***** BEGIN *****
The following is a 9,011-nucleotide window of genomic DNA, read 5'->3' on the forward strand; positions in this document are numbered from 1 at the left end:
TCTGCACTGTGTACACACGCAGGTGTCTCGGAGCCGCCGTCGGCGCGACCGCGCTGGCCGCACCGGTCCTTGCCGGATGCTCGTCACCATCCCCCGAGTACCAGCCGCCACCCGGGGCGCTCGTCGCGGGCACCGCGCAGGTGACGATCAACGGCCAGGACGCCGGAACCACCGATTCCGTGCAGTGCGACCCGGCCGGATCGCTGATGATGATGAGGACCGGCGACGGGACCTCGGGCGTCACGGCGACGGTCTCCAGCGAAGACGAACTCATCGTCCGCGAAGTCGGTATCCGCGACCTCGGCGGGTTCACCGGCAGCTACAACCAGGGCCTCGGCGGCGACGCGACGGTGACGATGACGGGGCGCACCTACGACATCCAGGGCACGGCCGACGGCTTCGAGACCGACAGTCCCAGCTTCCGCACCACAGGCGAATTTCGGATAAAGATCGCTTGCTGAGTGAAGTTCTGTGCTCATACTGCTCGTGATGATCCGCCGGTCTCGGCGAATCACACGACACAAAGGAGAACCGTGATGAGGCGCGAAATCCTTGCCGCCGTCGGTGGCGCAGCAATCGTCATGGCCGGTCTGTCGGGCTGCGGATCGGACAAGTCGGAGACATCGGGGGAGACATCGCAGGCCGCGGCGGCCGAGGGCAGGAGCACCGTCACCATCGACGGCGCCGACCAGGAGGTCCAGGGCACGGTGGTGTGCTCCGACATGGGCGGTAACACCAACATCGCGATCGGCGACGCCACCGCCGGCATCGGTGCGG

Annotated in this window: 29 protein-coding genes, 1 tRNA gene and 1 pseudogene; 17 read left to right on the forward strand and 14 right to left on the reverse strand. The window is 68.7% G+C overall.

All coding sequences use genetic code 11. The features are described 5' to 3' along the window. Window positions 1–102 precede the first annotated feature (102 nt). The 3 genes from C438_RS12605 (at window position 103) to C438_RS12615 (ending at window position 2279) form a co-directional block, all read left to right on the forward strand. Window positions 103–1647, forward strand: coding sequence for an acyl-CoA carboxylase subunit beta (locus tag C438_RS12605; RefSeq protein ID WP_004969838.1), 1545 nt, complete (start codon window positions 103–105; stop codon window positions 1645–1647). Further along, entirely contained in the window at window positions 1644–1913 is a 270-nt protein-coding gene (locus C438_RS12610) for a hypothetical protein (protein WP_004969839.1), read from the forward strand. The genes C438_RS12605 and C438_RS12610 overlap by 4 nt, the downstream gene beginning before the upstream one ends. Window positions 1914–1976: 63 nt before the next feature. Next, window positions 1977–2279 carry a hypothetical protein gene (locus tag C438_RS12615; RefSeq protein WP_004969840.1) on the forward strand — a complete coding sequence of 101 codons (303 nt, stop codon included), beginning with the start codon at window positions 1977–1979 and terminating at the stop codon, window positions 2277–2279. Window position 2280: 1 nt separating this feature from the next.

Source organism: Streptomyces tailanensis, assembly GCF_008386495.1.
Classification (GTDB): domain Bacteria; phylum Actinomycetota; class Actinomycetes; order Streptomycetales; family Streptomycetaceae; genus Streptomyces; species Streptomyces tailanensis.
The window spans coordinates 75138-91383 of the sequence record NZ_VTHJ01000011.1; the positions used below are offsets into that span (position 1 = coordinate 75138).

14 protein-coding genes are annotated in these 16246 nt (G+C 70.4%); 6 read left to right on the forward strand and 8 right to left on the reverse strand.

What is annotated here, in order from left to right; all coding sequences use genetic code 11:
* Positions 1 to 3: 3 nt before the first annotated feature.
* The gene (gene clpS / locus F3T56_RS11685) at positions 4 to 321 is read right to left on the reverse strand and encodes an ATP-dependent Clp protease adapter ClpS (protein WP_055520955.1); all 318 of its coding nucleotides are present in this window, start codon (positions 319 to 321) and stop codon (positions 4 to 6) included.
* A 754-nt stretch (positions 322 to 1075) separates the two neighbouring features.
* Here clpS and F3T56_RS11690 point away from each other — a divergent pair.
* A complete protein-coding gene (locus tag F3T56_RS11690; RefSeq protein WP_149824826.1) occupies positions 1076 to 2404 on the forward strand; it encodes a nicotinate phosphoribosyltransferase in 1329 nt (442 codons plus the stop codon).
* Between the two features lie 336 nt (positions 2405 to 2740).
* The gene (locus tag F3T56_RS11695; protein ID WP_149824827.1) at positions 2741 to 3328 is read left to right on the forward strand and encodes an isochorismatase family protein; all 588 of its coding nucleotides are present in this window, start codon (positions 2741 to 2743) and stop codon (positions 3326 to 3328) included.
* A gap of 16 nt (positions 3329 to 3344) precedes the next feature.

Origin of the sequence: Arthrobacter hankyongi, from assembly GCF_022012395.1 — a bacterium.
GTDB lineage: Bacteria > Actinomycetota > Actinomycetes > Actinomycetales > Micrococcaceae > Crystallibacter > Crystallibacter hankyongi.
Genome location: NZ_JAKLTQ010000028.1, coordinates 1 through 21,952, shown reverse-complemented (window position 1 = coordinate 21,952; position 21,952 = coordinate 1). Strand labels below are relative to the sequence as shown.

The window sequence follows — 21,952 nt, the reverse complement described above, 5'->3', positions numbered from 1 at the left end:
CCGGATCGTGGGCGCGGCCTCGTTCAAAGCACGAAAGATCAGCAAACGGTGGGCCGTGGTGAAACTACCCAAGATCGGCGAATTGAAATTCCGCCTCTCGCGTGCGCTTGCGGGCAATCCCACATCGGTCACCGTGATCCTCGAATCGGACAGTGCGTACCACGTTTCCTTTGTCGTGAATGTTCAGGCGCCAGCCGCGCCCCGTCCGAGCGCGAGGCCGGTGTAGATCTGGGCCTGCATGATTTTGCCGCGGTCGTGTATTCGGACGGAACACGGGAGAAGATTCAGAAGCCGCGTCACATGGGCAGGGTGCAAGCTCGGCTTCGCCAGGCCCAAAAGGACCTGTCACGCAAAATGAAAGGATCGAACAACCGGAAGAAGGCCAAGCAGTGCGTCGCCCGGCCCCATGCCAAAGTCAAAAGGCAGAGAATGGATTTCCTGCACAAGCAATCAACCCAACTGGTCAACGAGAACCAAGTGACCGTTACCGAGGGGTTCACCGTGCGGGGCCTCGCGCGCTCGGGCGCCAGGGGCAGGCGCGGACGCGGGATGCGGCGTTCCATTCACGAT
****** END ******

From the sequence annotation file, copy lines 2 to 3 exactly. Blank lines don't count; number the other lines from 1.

TCTGCACTGTGTACACACGCAGGTGTCTCGGAGCCGCCGTCGGCGCGACCGCGCTGGCCGCACCGGTCCTTGCCGGATGCTCGTCACCATCCCCCGAGTACCAGCCGCCACCCGGGGCGCTCGTCGCGGGCACCGCGCAGGTGACGATCAACGGCCAGGACGCCGGAACCACCGATTCCGTGCAGTGCGACCCGGCCGGATCGCTGATGATGATGAGGACCGGCGACGGGACCTCGGGCGTCACGGCGACGGTCTCCAGCGAAGACGAACTCATCGTCCGCGAAGTCGGTATCCGCGACCTCGGCGGGTTCACCGGCAGCTACAACCAGGGCCTCGGCGGCGACGCGACGGTGACGATGACGGGGCGCACCTACGACATCCAGGGCACGGCCGACGGCTTCGAGACCGACAGTCCCAGCTTCCGCACCACAGGCGAATTTCGGATAAAGATCGCTTGCTGAGTGAAGTTCTGTGCTCATACTGCTCGTGATGATCCGCCGGTCTCGGCGAATCACACGACACAAAGGAGAACCGTGATGAGGCGCGAAATCCTTGCCGCCGTCGGTGGCGCAGCAATCGTCATGGCCGGTCTGTCGGGCTGCGGATCGGACAAGTCGGAGACATCGGGGGAGACATCGCAGGCCGCGGCGGCCGAGGGCAGGAGCACCGTCACCATCGACGGCGCCGACCAGGAGGTCCAGGGCACGGTGGTGTGCTCCGACATGGGCGGTAACACCAACATCGCGATCGGCGACGCCACCGCCGGCATCGGTGCGG

Annotated in this window: 29 protein-coding genes, 1 tRNA gene and 1 pseudogene; 17 read left to right on the forward strand and 14 right to left on the reverse strand. The window is 68.7% G+C overall.